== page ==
Memories of Hong Kong and a New 5:2 Diet Recipe:
Minced Beef and Mint Kheema
Keema served with pau (Indian bun) and green chillies in Mumbai, India
Place of origin Pakistan/India
Region or state South Asia
Main ingredient(s) Meat, peas or potatoes
Keema, Kheema, or Qeema (Sindhi: قيمو,Hindi: क़ीमा, Urdu: قیمہ, pronounced [ˈqiːmaː]; Punjabi: ਕ਼ੀਮਾ) is a traditional South Asian meat dish. Originally this word meant minced meat. It is typically minced mutton curry with peas or potatoes. Keema can be made from almost any meat, can be cooked by stewing or frying, and can be formed into kababs. Keema is also sometimes used as a filling for samosas or naan. (Wikipedia)
I remember kheema very well, this dish goes right back to my childhood when I lived in Hong Kong; every Sunday we would go to the USRC (United Services Recreation Club) in Kowloon where they had an amazing curry buffet. Kheema was just one of the exciting dishes on offer, with a plethora of curries available from India, Malaysia, Pakistan and many other South East Asian and Indian Sub-continent countries, as well as South African Cape Malay curry. There were piles of naan breads and baskets of crisp pakoras and samosas, and the “sambals” counter was a sight to behold with bowls of nuts, chopped salad vegetables, chutney, pickle, coconut and crisply fried onion rings and green plantains. The buffet was open all day from Midday, and whilst the grown-ups chatted and enjoyed “Singapore Gin Slings” and other Colonial cocktails, us children ran around the club and played in the numerous swimming pools. All that was needed to enjoy a Green Spot (a soft drink of orange juice) or a Seven Up, was your dad’s name and a signature on a “chitty”……as you can imagine, many a “club bill” was received with shock at the end of the month with all the extras that had built up from children “signing” for drinks and “popsies” (ice lollies)!
My mum also used to make a version of “Kheema” at home; our family embraced spicy food and curries with vigour and we used to eat curry about once a week in some form or other. Mum’s kheema was made with minced lamb or beef and had potatoes and peas in it – she always made far too much for one meal and the leftovers were used to make “curry puffs” the next day, delectable little curried meat pasties, and a favourite with all the family. Minced beef (or lamb) was always a thrifty option even in those days, and a pound of mince (450g) would feed a family of four with leftovers, which seems incredible in these days of “quarter pound burgers”. As well as the frugal minced meat element, mum often used to make a big batch of curry sauce for curried eggs and prawns, you just had to add the boiled eggs and peeled cooked prawns to the curry sauce for a few minutes and a meal was ready. Again, curried eggs was a cheap and cheerful meal and was padded out with steamed rice and sambals.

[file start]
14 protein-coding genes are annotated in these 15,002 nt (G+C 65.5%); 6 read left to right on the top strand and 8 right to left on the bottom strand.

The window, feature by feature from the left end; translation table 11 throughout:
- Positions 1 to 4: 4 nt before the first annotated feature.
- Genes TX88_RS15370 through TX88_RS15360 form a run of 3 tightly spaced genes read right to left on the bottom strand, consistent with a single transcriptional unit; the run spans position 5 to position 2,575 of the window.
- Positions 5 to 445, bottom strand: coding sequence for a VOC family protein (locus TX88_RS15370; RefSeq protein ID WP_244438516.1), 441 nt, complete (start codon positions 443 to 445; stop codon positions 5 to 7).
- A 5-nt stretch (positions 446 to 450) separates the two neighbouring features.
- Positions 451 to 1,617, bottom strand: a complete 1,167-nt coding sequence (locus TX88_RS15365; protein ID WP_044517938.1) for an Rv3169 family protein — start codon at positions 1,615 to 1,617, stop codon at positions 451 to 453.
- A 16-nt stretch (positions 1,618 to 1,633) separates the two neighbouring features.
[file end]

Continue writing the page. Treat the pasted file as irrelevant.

I have based my latest 5:2 diet recipe for Kheema on mum’s recipe, as well as a recipe I remember making twenty odd years ago from an old Weight Watchers cookbook; the recipe makes FOUR portions, and if you are a solo diner, you can freeze the remainder for future “fast day” dining. The recipe is a very low 230 calories per portion and if you serve it with spinach, as I did, then that brings this tasty meal up to about 255 calories (25 calories for a standard portion of steamed fresh spinach) or, why not treat yourself to rice if you have enough calories left for the day, add 60 calories for a small portion of 45g of cooked rice, which is still under 300 calories for a main meal. It’s an easy curry to make and is also quite filling too. I will be sharing my mum’s curry puffs recipe soon, as I actually made some with the leftover kheema I had, not for a fast day of course! Next week is the start of Great British Beef Week where the Ladies in Beef will be trying to encourage all of us to buy British, so, why not fly the Anglo-Indian flag next week and make a BIG batch of this delicious curry with some prime British beef, it’s tasty and yet VERY healthy as it’s so low in calories and fat.
One last tip before I go, DO NOT omit the mint, it really is the “hinge pin” in this recipe and adds a wonderful freshness to the musky spiciness. Dried mint is JUST as good as fresh mint and if you want to garnish the kheema with mint leaves, that’s also a great way to add a stronger minty flavour to the dish. I have forfeited my Monday Meal Plan today, as I am working with a large UK supermarket on a “thrifty” meal plan, so all my notes will be posted at the end of the week once I have completed my £50 weekly menu. That’s all for today, have a great start to the week and I will see you a little later with a NEW giveaway, so watch out for that! Karen
I am entering this into Javelin Warrior’s Made with Love Mondays event.